Hugh Dellar on Dogme with coursebooks

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IATEFL-Liverpool -

Hugh seeks to engage with Dogme, and Scott’s sitting near the door! Good healthy banter and discussion on a current polemic.

Hugh began by giving us a brief history of the Dogme 95 manifesto (which includes 10 tenets that would enable filmmaking to return to traditional values), and its subsequent development to an opt-in form for filmmakers in which they self-certify a film’s convergence to the Dogme rules. He then set about describing Dogme Language Teaching, launched by Scott Thornbury in 2000 as a reaction to the plethora of publisher-generated materials being churned out. Hugh’s presentation aimed at exploring how the main principles behind Dogme could inform the production and use of classroom materials; in other words, to reframe the Dogme debate by moving it on from a ‘for or against the use of coursebooks’ scenario - a position assumed by many Dogme disciples today. 

Conversation-driven teaching: In the Dogme-approach to teaching, this precept manifests itself as a response to an initial task set up to get students talking. The teacher then mediates the ‘emergent language’ by paraphrasing, personalising, extending, reworking and reformulating. Hugh expressed concern that with this approach, students would inevitably be talking about the ‘here and now’, and this would make it difficult for a Dogme course to cover all language needs a student might have.  He argued in favour of developing more rounded conversational skills through materials which had been designed with communicative goals in mind (for example on those based on the CEFR Can-do statements). This, he posits, would result in more effective and coherent coverage. The materials would scaffold conversations, just as the Dogme-approach advocates, and would additionally also cover core lexis and grammar.

Affordances: Scott’s 6th commandment is that the teacher’s role is to optimise language learning opportunities by directing attention to emergent language. For Hugh, affordances might also be embedded in materials themselves through what he terms ‘ambient language’, that is language lurking in exercises and which teachers can choose to focus on. He demonstrated this using a piece of coursebook material, pointing out that we can plan how to use ambient language in tasks and activities to provide students with greater opportunities to say something (either personal, or related to the experience of others) by using words and ideas that are ‘floating free’ in the materials. This approach would result in a lesson being materials-light, and one which would minimize the need for supplementary materials … as in Dogme.

Speaking generated by coursebook materials: Hugh commented that this provides as much of an opportunity to explore what students want to say (but can’t quite do yet) as any authentic non-coursebook material might do. He demonstrated with an Upper Intermediate activity in which he presents responses to statements and questions given by others (say, people who live in Britain, for example) before getting students to share their own opinions. Monitoring, board work and a focus on language after the activity also provides a foundation for language embedded in a listening to follow. Another area of convergence.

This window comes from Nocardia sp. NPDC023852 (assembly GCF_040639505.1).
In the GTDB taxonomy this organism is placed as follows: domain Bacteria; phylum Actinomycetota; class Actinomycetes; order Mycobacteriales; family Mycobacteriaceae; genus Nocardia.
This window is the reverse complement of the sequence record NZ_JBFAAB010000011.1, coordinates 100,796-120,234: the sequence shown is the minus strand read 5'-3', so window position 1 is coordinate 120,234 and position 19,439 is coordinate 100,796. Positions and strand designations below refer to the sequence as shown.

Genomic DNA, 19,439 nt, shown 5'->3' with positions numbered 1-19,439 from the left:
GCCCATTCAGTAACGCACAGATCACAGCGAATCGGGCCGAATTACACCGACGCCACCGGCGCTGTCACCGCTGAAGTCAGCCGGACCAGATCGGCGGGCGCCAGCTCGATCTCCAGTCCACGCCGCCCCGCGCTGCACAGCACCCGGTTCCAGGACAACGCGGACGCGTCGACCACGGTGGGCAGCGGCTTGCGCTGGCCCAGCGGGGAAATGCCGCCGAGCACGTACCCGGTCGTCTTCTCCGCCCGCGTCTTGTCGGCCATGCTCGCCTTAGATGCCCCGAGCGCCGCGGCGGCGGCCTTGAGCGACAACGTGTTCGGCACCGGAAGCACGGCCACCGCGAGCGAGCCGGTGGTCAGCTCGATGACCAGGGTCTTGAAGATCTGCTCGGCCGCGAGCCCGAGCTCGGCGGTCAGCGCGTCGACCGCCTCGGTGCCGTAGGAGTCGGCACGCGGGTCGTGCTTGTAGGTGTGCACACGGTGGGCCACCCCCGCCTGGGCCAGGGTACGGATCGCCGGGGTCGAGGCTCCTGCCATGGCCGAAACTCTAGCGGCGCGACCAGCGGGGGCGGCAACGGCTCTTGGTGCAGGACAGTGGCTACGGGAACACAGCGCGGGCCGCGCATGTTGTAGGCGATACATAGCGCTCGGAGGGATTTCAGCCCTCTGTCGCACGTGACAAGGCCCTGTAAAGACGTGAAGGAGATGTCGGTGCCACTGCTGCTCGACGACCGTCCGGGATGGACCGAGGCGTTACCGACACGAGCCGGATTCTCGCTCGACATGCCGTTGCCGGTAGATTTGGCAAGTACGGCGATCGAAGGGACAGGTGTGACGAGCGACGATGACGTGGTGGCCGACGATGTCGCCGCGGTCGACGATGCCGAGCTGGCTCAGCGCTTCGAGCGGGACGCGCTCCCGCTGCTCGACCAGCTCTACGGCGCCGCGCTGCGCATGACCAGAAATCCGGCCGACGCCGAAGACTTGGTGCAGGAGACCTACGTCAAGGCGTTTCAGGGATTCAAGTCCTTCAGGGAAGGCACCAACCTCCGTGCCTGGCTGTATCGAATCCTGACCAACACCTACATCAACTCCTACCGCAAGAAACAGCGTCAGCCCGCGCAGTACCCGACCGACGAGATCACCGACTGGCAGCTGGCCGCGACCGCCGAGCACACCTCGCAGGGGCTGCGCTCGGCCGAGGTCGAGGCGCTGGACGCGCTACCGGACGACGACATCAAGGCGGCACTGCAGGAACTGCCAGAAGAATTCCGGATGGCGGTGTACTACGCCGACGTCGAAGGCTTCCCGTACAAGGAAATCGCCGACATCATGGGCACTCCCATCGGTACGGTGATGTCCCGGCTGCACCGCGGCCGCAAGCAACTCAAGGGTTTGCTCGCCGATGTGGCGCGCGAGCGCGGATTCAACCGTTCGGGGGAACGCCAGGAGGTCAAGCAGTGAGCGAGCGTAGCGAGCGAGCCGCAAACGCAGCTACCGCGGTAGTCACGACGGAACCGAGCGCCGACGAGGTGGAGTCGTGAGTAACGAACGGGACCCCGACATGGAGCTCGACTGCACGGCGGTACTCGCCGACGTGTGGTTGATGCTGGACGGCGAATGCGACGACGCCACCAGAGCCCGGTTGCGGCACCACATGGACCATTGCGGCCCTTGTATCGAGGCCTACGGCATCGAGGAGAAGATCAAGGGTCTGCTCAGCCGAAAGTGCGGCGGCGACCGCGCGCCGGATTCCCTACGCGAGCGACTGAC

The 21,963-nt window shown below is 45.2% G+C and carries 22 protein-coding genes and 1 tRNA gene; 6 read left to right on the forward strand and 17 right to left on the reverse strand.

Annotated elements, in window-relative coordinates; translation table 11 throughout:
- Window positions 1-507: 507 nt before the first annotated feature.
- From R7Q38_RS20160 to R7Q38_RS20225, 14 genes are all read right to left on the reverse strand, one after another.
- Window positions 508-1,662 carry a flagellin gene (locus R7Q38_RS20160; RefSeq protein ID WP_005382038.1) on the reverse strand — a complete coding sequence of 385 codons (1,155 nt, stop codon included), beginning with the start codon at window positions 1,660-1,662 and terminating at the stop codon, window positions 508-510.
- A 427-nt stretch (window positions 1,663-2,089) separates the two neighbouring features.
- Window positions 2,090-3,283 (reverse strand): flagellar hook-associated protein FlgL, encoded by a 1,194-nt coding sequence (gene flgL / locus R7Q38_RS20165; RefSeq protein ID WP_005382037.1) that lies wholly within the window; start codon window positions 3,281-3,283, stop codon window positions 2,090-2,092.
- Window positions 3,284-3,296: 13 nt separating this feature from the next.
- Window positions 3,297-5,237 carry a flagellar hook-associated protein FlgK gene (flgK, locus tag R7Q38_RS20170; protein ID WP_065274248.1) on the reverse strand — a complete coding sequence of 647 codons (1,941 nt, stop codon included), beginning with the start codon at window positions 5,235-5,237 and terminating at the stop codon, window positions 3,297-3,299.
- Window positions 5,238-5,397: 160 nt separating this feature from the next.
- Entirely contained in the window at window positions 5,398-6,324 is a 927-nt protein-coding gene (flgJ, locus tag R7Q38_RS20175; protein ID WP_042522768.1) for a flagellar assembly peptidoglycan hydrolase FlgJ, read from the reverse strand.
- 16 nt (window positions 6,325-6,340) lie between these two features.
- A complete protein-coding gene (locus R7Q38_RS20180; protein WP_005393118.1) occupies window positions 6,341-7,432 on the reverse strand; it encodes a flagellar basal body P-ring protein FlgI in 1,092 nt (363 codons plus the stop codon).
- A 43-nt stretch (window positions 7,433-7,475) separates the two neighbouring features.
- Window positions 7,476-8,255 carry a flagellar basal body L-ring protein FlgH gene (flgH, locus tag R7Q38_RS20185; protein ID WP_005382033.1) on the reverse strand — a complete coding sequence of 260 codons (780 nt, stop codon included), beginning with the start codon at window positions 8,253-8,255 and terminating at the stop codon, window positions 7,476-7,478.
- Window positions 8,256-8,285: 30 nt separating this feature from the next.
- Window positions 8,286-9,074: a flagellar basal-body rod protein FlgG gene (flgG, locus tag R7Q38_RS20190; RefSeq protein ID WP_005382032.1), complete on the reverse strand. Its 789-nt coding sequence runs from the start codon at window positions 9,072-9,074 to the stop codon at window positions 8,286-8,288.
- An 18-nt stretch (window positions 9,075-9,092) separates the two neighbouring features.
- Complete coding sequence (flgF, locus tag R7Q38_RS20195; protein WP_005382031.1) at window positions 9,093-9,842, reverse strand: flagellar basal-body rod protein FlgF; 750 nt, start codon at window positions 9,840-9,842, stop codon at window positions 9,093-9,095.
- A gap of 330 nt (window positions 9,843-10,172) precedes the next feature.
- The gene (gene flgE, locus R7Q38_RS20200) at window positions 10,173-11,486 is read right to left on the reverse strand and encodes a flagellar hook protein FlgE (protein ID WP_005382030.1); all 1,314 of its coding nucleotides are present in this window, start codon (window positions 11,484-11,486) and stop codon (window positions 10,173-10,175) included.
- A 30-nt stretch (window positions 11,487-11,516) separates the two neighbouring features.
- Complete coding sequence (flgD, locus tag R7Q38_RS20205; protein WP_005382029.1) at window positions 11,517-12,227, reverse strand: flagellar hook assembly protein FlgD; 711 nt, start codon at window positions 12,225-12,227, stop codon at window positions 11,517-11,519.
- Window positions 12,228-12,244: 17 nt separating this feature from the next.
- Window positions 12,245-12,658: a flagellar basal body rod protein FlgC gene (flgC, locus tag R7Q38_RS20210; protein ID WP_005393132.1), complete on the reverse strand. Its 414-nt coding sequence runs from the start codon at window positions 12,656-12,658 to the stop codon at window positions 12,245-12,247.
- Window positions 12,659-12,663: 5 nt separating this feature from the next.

Student engagement with content: For Hugh, here’s where the Dogme approach isn’t his cup of tea - he doesn’t subscribe to the belief that students will always be most engaged by texts created by themselves. Hugh argues that such content would be unlikely to contain language beyond the students’ current levels. Rather, getting students to create texts before hearing or reading materials pitched slightly above their level provides the opportunity to work on language in a continuous and coherent manner.

Interactivity and dialogic process – with knowledge being co-constructed: Two more rules of a Dogme-driven approach which Hugh demonstrated were not mutually exclusive and thus appropriate to working on through cousebook materials. Using a coursebook listening activity, he showed how teachers could generate interactivity, and co-construct and mediate for both stronger and weaker, less confident class members.

Voice, relevance, critical use: the final three areas Hugh addressed and applied to teaching based on published material. Again, no mutual-exclusivity to be afforded to Dogme.  

Hugh’s presentation clearly argued and demonstrated that Dogme principles can indeed contribute to good classroom practice using coursebooks – so dispelling the myth that it’s a case of either one or the other. To be continued … for sure …



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